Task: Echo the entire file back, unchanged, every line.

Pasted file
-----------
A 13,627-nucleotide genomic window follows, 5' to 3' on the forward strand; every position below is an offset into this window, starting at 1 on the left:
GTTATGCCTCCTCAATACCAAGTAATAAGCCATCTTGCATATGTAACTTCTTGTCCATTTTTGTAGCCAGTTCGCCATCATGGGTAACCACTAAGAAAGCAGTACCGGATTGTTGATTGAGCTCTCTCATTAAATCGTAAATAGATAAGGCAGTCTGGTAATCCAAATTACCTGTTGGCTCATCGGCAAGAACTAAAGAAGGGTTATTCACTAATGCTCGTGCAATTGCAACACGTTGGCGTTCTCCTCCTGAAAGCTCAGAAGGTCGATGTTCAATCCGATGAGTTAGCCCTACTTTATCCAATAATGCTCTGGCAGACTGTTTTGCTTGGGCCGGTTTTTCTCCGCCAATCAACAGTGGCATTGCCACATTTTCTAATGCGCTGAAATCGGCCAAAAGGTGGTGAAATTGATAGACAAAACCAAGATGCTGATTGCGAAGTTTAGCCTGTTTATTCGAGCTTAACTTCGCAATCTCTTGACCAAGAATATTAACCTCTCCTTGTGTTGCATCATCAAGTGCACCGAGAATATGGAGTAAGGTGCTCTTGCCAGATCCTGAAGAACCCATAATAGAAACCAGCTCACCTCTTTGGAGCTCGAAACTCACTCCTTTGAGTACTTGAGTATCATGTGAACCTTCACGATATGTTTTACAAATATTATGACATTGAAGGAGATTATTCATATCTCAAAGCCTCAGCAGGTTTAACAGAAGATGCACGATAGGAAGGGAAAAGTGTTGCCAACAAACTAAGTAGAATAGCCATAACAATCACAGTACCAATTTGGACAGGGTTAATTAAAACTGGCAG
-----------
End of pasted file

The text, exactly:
A 13,627-nucleotide genomic window follows, 5' to 3' on the forward strand; every position below is an offset into this window, starting at 1 on the left:
GTTATGCCTCCTCAATACCAAGTAATAAGCCATCTTGCATATGTAACTTCTTGTCCATTTTTGTAGCCAGTTCGCCATCATGGGTAACCACTAAGAAAGCAGTACCGGATTGTTGATTGAGCTCTCTCATTAAATCGTAAATAGATAAGGCAGTCTGGTAATCCAAATTACCTGTTGGCTCATCGGCAAGAACTAAAGAAGGGTTATTCACTAATGCTCGTGCAATTGCAACACGTTGGCGTTCTCCTCCTGAAAGCTCAGAAGGTCGATGTTCAATCCGATGAGTTAGCCCTACTTTATCCAATAATGCTCTGGCAGACTGTTTTGCTTGGGCCGGTTTTTCTCCGCCAATCAACAGTGGCATTGCCACATTTTCTAATGCGCTGAAATCGGCCAAAAGGTGGTGAAATTGATAGACAAAACCAAGATGCTGATTGCGAAGTTTAGCCTGTTTATTCGAGCTTAACTTCGCAATCTCTTGACCAAGAATATTAACCTCTCCTTGTGTTGCATCATCAAGTGCACCGAGAATATGGAGTAAGGTGCTCTTGCCAGATCCTGAAGAACCCATAATAGAAACCAGCTCACCTCTTTGGAGCTCGAAACTCACTCCTTTGAGTACTTGAGTATCATGTGAACCTTCACGATATGTTTTACAAATATTATGACATTGAAGGAGATTATTCATATCTCAAAGCCTCAGCAGGTTTAACAGAAGATGCACGATAGGAAGGGAAAAGTGTTGCCAACAAACTAAGTAGAATAGCCATAACAATCACAGTACCAATTTGGACAGGGTTAATTAAAACTGGCAG